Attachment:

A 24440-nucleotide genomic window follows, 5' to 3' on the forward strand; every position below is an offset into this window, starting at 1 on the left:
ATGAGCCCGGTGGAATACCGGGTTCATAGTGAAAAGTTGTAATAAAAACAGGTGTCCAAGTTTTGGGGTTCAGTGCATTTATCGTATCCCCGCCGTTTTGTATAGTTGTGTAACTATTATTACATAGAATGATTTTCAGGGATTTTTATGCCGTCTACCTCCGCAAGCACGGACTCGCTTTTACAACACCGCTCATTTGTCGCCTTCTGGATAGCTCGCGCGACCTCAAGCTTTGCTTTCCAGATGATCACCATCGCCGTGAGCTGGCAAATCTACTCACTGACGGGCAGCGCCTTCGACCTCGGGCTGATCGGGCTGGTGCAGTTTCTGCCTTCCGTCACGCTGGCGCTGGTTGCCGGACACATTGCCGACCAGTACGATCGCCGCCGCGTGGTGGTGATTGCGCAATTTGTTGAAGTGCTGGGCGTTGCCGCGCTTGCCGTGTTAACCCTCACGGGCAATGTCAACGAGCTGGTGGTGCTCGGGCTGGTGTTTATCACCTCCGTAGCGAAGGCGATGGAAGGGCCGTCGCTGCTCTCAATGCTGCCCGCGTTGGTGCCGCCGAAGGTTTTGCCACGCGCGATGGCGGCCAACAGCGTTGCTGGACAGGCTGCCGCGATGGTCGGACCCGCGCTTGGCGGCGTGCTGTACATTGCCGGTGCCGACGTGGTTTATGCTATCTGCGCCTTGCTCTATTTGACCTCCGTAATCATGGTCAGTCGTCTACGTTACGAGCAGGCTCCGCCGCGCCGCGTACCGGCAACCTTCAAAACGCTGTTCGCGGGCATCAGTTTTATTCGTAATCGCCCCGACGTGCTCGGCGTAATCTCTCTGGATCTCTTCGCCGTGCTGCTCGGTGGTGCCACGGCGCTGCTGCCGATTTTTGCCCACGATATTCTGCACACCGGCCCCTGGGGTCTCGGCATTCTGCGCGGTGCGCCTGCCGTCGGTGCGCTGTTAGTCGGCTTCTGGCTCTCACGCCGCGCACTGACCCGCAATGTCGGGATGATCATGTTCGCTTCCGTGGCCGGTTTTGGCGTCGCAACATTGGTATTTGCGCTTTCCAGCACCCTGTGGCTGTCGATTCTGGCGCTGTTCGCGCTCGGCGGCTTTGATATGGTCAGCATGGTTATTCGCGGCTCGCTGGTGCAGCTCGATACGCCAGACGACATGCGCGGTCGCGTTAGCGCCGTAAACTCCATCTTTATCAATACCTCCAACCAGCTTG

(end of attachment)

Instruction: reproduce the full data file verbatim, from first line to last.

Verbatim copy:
A 24440-nucleotide genomic window follows, 5' to 3' on the forward strand; every position below is an offset into this window, starting at 1 on the left:
ATGAGCCCGGTGGAATACCGGGTTCATAGTGAAAAGTTGTAATAAAAACAGGTGTCCAAGTTTTGGGGTTCAGTGCATTTATCGTATCCCCGCCGTTTTGTATAGTTGTGTAACTATTATTACATAGAATGATTTTCAGGGATTTTTATGCCGTCTACCTCCGCAAGCACGGACTCGCTTTTACAACACCGCTCATTTGTCGCCTTCTGGATAGCTCGCGCGACCTCAAGCTTTGCTTTCCAGATGATCACCATCGCCGTGAGCTGGCAAATCTACTCACTGACGGGCAGCGCCTTCGACCTCGGGCTGATCGGGCTGGTGCAGTTTCTGCCTTCCGTCACGCTGGCGCTGGTTGCCGGACACATTGCCGACCAGTACGATCGCCGCCGCGTGGTGGTGATTGCGCAATTTGTTGAAGTGCTGGGCGTTGCCGCGCTTGCCGTGTTAACCCTCACGGGCAATGTCAACGAGCTGGTGGTGCTCGGGCTGGTGTTTATCACCTCCGTAGCGAAGGCGATGGAAGGGCCGTCGCTGCTCTCAATGCTGCCCGCGTTGGTGCCGCCGAAGGTTTTGCCACGCGCGATGGCGGCCAACAGCGTTGCTGGACAGGCTGCCGCGATGGTCGGACCCGCGCTTGGCGGCGTGCTGTACATTGCCGGTGCCGACGTGGTTTATGCTATCTGCGCCTTGCTCTATTTGACCTCCGTAATCATGGTCAGTCGTCTACGTTACGAGCAGGCTCCGCCGCGCCGCGTACCGGCAACCTTCAAAACGCTGTTCGCGGGCATCAGTTTTATTCGTAATCGCCCCGACGTGCTCGGCGTAATCTCTCTGGATCTCTTCGCCGTGCTGCTCGGTGGTGCCACGGCGCTGCTGCCGATTTTTGCCCACGATATTCTGCACACCGGCCCCTGGGGTCTCGGCATTCTGCGCGGTGCGCCTGCCGTCGGTGCGCTGTTAGTCGGCTTCTGGCTCTCACGCCGCGCACTGACCCGCAATGTCGGGATGATCATGTTCGCTTCCGTGGCCGGTTTTGGCGTCGCAACATTGGTATTTGCGCTTTCCAGCACCCTGTGGCTGTCGATTCTGGCGCTGTTCGCGCTCGGCGGCTTTGATATGGTCAGCATGGTTATTCGCGGCTCGCTGGTGCAGCTCGATACGCCAGACGACATGCGCGGTCGCGTTAGCGCCGTAAACTCCATCTTTATCAATACCTCCAACCAGCTTG